Feeding cabbage to hamsters should be avoided, although cabbage does possess valuable properties for humans by having sulphur, chlorine, and iodine content. The combination of the sulphur and chlorine causes a cleaning of the mucus membranes in the stomach and the intestinal tract and acts as a laxative. Cabbage also acts as a diuretic; a diuretic is a substance that tends to increase the secretion and flow of urine. Broccoli can also have a similar effect.
Nitrate occurs naturally in vegetables such as carrots etc: But green leafy vegetables such as cabbage, spinach, lettuce etc: contain much higher levels of nitrate than most other foods. Some plants, depending on where and how they are grown, such as lettuce and spinach are very high in nitrates relative to the nutritional contribution they make, and it may be reasonable to use other types of vegetables in their place wherever possible.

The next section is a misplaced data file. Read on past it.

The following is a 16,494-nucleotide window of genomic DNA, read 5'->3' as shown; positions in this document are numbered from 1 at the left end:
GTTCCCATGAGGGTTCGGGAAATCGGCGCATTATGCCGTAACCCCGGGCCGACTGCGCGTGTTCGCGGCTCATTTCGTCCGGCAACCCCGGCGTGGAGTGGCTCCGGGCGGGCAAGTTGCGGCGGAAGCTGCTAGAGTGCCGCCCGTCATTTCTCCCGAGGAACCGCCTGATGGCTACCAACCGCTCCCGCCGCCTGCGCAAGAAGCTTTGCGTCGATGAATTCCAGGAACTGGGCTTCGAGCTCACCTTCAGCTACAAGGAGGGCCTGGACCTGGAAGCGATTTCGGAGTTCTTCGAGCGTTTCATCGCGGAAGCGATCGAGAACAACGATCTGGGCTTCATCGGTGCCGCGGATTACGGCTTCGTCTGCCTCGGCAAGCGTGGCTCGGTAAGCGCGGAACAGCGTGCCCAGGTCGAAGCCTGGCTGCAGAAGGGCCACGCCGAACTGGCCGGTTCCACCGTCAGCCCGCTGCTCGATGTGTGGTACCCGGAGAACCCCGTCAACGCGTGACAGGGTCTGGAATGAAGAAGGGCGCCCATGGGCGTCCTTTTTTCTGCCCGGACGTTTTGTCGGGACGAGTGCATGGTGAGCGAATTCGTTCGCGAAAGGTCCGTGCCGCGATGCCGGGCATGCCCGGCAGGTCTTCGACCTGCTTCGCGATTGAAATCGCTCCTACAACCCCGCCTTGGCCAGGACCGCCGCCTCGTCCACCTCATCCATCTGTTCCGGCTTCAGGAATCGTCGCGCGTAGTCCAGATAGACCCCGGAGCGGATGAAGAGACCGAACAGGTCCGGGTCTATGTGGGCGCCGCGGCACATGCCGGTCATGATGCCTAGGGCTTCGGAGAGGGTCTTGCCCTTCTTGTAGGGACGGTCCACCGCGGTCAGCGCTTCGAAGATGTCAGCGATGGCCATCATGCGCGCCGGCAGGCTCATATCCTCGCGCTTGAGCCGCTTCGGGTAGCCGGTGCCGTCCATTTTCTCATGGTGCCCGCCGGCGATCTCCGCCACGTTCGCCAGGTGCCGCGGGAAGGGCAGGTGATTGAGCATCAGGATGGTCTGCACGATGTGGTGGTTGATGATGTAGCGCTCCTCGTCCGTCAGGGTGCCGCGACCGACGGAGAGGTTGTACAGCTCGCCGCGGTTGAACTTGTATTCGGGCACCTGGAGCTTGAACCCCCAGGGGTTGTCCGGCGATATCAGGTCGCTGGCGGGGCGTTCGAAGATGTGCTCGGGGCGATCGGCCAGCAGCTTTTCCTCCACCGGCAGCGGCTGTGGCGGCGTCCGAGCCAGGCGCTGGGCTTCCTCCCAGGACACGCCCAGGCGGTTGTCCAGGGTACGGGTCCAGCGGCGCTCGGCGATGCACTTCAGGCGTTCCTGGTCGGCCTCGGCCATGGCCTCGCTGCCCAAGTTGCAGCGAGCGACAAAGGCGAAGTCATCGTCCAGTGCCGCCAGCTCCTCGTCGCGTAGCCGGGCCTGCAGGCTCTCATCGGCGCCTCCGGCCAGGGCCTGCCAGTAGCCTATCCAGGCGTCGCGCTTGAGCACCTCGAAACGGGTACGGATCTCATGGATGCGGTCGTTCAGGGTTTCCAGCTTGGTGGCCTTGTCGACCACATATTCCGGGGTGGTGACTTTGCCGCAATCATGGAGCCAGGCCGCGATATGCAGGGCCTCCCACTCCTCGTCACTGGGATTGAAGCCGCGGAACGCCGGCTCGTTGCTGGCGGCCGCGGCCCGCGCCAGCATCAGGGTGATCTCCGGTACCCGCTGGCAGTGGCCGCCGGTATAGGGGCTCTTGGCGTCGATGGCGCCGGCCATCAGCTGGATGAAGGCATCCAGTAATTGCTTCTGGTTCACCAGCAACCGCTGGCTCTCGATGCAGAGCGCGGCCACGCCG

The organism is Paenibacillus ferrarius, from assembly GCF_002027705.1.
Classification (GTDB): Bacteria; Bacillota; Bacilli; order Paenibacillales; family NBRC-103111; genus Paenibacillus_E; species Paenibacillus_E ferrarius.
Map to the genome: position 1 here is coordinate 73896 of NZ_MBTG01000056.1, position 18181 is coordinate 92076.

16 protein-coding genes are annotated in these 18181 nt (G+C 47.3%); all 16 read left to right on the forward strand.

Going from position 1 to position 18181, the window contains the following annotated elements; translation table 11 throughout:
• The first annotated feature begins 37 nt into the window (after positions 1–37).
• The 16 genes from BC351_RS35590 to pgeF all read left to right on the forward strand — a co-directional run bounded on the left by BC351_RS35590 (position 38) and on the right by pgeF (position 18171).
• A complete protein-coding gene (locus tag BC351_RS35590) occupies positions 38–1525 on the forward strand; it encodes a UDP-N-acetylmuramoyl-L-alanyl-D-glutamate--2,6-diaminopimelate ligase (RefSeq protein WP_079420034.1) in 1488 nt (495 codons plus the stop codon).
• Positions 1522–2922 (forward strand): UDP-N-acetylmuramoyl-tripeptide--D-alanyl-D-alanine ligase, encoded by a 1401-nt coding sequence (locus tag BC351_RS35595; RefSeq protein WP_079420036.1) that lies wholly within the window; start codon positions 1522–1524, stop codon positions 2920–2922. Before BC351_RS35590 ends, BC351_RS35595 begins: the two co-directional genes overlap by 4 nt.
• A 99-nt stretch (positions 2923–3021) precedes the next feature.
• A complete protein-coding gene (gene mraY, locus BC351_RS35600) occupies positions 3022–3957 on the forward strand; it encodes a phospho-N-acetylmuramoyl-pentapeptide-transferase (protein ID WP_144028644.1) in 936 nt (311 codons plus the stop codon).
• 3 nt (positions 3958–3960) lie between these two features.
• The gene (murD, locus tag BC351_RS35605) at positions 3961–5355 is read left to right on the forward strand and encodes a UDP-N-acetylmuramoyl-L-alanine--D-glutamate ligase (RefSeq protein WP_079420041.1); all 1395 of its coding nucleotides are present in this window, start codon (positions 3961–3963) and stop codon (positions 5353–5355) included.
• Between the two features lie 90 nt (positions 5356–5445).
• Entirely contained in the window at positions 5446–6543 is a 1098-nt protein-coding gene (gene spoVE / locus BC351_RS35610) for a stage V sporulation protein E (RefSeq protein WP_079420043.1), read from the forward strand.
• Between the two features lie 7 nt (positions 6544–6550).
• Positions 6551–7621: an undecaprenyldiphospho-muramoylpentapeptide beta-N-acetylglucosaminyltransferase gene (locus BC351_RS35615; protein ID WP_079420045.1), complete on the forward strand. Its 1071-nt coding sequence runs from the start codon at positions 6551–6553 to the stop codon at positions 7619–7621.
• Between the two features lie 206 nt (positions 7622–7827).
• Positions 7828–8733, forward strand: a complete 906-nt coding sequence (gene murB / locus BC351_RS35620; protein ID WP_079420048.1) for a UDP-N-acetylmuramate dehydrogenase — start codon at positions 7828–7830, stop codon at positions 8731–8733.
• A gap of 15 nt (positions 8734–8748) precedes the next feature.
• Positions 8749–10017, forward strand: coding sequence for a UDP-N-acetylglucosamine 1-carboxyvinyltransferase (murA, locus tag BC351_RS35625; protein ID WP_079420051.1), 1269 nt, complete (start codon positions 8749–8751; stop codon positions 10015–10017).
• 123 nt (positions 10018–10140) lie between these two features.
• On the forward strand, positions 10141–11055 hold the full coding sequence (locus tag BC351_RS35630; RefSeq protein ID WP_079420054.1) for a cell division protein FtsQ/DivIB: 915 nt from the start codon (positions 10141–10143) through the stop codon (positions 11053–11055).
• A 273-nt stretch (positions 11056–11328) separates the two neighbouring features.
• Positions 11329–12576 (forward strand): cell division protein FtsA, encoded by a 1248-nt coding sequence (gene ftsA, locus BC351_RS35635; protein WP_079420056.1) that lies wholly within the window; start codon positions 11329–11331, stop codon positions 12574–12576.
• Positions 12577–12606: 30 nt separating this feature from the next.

Sodium Nitrate is converted into Sodium Nitrite by the digestive process once it has been eaten. Studies of nitrate in food have demonstrated that there can be both beneficial and potentially detrimental health effects. The consumption of green leafy vegetables may lead to an increased nitrate intake. Prolonged use of vegetables containing higher levels of nitrate may cause liver damage, though some may tolerate higher levels than others. Nitrite binds to hemoglobin and can result in less oxygen being carried around in the blood. No carcinogenic evidence is attached to sodium nitrate intake but studies have reported other effects such as frequent urination, abdominal pain, muscle weakness, blood in stools and urine. Nitrates cannot be removed because they occur naturally!
Feeding hamsters cabbage